Earlier this week we participated in a Giving Institute-sponsored webinar, entitled “Engaging Millennials Now For the Future Prosperity of Your Development Program.” The webinar cited a lot of interesting research from a recently published survey of millennial donors. We thought we’d share some of the highlights:
Giving/Motivations for Giving:
93% of Millennials surveyed gave to nonprofit organizations in 2010. The majority of these gifts (58%) were distributed in smaller amounts, under $150.
59% of Millennials surveyed said they gave in response to a personal ask. However, when asked about their preferred method of giving, the majority of respondents said they preferred to give online.
84% of Millennials surveyed said they were most likely to donate when they fully trusted an organization. Much like high-net worth individuals, trust ranks high among Millennials with 90% surveyed saying that they would stop giving if they lost trust in an organization.
71% of Millennials surveyed said they find information about nonprofits through web searches. It’s important to note that these donors are not searching for your organization’s URL, rather they are making general searches for nonprofits like yours, so be sure your website can be easily found.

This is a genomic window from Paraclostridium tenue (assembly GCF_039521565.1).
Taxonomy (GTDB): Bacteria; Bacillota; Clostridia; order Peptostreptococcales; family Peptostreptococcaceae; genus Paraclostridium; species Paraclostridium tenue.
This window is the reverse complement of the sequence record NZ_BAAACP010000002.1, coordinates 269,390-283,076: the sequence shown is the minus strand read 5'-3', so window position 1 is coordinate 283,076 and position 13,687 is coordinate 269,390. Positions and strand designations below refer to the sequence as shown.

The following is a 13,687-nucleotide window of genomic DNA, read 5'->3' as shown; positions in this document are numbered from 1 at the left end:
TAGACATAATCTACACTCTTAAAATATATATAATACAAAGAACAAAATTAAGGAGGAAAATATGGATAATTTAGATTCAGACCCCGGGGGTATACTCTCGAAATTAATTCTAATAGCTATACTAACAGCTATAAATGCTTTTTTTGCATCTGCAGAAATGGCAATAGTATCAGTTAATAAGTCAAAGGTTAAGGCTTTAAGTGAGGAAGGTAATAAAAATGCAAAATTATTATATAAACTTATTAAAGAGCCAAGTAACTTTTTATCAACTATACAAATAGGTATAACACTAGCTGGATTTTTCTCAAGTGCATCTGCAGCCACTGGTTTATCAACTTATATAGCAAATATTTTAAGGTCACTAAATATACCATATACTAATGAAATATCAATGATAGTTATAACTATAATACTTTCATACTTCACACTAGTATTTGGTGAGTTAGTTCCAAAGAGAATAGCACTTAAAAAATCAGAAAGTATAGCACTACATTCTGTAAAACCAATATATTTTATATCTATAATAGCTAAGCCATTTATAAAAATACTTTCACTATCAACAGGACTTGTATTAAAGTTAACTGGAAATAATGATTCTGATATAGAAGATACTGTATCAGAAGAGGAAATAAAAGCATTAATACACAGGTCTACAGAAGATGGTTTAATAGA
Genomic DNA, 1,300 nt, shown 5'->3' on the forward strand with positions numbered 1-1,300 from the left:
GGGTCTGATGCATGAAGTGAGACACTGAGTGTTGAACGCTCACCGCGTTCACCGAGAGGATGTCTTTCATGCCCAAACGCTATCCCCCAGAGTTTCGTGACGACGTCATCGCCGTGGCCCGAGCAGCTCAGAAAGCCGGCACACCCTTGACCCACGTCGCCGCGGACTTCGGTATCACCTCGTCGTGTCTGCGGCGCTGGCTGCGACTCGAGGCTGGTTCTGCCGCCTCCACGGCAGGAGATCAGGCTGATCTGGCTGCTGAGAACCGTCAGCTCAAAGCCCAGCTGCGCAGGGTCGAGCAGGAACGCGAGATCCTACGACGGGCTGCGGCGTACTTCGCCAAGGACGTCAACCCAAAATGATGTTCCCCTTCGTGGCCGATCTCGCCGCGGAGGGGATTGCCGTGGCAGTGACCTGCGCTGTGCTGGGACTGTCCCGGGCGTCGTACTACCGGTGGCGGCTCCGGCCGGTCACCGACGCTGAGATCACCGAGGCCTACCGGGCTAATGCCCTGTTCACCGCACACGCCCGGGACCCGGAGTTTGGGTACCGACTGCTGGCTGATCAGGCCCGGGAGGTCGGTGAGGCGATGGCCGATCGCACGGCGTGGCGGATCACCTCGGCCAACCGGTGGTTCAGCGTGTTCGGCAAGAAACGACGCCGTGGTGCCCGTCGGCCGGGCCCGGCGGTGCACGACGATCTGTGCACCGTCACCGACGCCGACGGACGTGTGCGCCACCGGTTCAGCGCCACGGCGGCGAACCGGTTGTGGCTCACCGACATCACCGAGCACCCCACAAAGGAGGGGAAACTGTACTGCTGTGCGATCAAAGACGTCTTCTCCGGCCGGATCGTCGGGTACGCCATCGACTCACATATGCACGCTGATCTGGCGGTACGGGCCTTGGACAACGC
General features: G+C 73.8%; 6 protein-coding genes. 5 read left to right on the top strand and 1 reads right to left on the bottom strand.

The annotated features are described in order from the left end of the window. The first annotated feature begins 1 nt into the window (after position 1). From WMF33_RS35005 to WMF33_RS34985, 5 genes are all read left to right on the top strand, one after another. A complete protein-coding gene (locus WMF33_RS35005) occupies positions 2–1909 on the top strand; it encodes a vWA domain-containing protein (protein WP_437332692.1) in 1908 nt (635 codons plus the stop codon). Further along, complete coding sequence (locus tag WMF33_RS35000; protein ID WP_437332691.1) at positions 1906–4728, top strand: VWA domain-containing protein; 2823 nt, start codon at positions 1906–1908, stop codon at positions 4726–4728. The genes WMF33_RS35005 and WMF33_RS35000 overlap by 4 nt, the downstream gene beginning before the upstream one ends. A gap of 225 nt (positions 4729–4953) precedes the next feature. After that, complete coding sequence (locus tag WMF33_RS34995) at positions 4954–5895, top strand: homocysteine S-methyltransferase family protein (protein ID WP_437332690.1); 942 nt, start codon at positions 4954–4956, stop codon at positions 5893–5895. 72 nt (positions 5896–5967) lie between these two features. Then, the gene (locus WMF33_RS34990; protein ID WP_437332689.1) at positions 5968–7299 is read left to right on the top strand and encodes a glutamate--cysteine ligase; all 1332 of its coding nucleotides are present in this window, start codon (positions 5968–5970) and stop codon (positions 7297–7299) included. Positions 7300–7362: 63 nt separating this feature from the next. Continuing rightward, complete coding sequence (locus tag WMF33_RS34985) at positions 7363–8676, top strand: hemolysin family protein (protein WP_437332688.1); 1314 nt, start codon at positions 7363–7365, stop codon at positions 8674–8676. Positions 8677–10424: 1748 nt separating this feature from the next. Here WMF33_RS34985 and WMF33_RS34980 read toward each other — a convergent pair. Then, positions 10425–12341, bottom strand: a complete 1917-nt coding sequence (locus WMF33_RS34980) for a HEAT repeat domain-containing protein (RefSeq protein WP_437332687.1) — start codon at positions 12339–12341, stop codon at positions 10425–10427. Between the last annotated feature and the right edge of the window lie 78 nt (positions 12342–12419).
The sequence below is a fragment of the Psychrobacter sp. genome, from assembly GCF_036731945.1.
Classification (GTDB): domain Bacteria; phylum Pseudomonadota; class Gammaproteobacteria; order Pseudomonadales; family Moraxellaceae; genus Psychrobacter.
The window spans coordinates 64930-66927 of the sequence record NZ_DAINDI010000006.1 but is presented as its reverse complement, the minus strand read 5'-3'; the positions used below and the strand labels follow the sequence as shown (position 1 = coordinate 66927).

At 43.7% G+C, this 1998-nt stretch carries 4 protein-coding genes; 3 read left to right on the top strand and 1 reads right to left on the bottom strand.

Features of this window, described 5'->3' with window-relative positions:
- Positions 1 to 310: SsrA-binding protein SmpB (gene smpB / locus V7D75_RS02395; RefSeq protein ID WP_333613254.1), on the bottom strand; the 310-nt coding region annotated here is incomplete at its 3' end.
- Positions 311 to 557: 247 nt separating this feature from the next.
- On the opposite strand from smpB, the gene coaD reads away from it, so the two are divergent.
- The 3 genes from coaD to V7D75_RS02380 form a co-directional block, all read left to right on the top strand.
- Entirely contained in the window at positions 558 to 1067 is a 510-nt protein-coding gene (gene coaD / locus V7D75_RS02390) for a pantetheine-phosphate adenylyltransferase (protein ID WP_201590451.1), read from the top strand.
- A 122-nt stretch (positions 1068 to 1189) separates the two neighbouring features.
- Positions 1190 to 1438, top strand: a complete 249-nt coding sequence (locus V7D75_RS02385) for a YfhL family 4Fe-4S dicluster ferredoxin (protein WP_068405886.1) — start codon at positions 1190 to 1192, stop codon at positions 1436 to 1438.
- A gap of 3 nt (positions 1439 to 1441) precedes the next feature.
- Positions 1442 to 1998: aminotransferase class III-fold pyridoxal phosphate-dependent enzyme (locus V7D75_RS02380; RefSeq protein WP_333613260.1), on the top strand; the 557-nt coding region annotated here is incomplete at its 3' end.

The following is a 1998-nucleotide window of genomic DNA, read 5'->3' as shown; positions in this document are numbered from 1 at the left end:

Once they get to your website, 90% of Millennials surveyed said they want to find information on your organization’s history and mission, as well as financial information. In order to effectively reach Millennials, make sure your website is informative and easy to navigate.
79% of Millennials surveyed volunteered for nonprofits in 2010. 19% of Millennials surveyed who gave $1,000 or more volunteered once or more times a week, while only 11% of Millennials who donated less than $1,000 volunteered that often. Just like other generations of donors, the more involved they are with the organization, the more likely they are to give.
Last week we had the opportunity to hear from a group of Millennials (and perhaps a few Gen-Xers) on why they give. Keith made a presentation to The Beach Fund, a group of young professionals in Hampton Roads between the ages of 25-40 who pool their resources annually to make a greater impact in their community. Much of what we heard from these “real world” Millennials was in line with the findings mentioned above.
The bottom line is that the more we examine the differences between Millennials and older more established donors the more similarities that are revealed between the two groups. While different generations of donors often want to be engaged in different ways, Millennials, like Baby Boomers for example, still value personal contact and place a high priority on trusting an organization. We may have been raised in different environments and with different expectations, but at the end of the day we’re all human, right?